Till Debt Do Us Part When Separating
- AuthorJonathan Corbishley
Access to credit is now easier than ever and this has led to a culture of, ‘putting it on the plastic,' being seen as very much the norm in today’s society. Average household debt is around £8,000 per person in the UK, and this figure does not include a mortgage.
This level of personal debt is a common cause for disagreements when couples separate. A typical situation is where one person has a loan or credit card in the other’s name even though both benefited from the purchase that caused the debt. It could be a foreign holiday, house repairs, or even everyday purchases, such as clothes or social events.
It is quite a headache, and it is a familiar situation for one half of the couple to claim that this debt was an extravagance incurred by their ex-partner.
As a consequence, it is quite common for debts to be part of the negotiations for a financial settlement in a divorce or civil partnership dissolution.
Whether you are married or not, a solicitor can help to determine who should take on responsibility for the debts and many couples find that mediation or collaborative law can be a sensible way to resolve such disputes.
Generally speaking though, the debt belongs to the person whose name it is in. So, if a credit card is in your name, you are responsible for making the repayments, even if it was used by both of you. This is the case for any type of loan or debt.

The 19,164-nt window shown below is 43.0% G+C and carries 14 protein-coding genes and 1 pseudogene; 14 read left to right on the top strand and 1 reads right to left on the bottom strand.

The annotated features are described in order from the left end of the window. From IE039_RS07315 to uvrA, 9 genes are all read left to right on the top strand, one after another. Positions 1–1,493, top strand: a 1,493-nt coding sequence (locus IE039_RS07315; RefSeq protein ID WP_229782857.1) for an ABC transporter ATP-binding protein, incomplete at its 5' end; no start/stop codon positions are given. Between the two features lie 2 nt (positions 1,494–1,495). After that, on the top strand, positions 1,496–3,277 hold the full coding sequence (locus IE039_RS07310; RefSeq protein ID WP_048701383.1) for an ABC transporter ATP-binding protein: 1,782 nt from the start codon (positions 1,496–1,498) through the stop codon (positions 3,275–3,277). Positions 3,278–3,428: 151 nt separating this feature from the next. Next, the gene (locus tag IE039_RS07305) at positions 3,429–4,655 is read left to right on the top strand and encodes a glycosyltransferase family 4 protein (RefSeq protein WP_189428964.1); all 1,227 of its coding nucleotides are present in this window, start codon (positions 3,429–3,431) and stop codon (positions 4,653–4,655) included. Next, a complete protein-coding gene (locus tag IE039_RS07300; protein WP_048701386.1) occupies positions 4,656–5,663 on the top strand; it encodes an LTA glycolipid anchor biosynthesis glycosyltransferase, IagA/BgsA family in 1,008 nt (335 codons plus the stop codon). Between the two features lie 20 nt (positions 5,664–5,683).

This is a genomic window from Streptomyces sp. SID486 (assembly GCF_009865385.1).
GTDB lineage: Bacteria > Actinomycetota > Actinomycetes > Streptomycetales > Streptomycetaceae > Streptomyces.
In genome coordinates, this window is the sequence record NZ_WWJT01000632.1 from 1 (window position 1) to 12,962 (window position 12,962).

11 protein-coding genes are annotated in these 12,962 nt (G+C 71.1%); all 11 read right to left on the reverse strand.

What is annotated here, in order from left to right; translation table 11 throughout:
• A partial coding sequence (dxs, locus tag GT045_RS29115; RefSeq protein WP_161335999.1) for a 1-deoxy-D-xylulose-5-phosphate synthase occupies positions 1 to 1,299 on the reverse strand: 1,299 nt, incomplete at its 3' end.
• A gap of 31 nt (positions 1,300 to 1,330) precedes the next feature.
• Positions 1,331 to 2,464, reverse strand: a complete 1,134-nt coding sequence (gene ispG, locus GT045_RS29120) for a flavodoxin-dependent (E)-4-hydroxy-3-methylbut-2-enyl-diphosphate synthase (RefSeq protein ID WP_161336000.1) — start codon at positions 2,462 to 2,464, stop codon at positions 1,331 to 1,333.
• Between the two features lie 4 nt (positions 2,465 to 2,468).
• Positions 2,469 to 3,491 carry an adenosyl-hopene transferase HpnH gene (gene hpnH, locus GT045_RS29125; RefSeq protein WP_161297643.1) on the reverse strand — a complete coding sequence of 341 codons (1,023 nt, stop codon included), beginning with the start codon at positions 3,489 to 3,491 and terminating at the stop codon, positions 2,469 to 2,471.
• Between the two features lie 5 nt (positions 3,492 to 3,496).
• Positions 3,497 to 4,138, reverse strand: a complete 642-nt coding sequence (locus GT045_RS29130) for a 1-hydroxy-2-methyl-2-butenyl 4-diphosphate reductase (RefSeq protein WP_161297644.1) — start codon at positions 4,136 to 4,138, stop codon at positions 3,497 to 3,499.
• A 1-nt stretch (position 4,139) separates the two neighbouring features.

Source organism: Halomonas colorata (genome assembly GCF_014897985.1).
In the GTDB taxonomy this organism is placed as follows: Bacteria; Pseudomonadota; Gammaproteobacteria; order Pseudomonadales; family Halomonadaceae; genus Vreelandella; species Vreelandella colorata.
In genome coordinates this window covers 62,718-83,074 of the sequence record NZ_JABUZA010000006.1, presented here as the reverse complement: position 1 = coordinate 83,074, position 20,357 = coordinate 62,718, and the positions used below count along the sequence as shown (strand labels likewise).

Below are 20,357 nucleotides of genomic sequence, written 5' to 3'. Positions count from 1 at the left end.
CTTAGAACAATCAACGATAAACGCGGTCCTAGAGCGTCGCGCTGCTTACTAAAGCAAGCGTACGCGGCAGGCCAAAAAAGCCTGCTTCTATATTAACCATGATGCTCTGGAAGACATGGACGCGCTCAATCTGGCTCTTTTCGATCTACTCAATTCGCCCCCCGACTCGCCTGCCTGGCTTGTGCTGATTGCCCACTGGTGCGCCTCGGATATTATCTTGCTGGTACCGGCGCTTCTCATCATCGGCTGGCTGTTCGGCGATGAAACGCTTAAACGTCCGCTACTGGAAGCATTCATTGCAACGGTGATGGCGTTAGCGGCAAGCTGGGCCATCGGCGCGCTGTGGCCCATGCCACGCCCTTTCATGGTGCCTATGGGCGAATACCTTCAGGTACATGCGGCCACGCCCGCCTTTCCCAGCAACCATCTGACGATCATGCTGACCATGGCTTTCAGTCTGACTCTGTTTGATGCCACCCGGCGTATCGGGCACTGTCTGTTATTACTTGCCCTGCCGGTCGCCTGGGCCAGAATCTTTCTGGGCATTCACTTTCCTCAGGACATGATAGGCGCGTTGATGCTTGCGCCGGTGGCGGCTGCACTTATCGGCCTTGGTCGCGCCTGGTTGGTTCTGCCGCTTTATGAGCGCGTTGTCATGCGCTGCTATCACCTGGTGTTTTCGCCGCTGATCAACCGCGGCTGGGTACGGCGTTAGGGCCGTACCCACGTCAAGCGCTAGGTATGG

Also, debts must continue to be repaid until a financial dispute has been formally settled by a court or mediation. In this situation, it is advisable to keep making the repayments to make it easier to borrow again in the future and not to get caught up in the detail of who had the new TV etc. After all, a county court judgment arising from an unpaid debt can harm your credit rating and therefore your ability to borrow in the future.
It is also worth knowing, that when a loan or a mortgage is in joint names, you would expect each person to be liable to pay half. In reality, you each owe the full amount as joint loans are subject to the principal of ‘joint and several liability’. If one of you does not pay, or is unable to pay, the other person could end up paying the full amount due, no matter how unfair this seems.
If there are disagreements about the reason for the loan or debt, the court can consider that as part of the financial settlement proceedings in a divorce or civil partnership dissolution.
Extrapolating yourself from a partner can be complex, and this isn’t even accounting for the household bills. In this case, the person whose name is on the bill is legally obligated to pay.
It means that even if you have separated, it is important to agree who will be paying the bills, and if you are remaining in the family home, then it might be appropriate for the bills to be transferred into your name.
It’s a huge subject and not as clear cut as who benefited from a purchase. So for anyone separating, we strongly recommend getting third-party help and advice if you have personal debts in joint or sole names.
If you find yourself separating with joint household debts and have some questions on how to arrange the financial settlement, please call Jonathan Corbishley to book an appointment on 01246 293151 or email firstname.lastname@example.org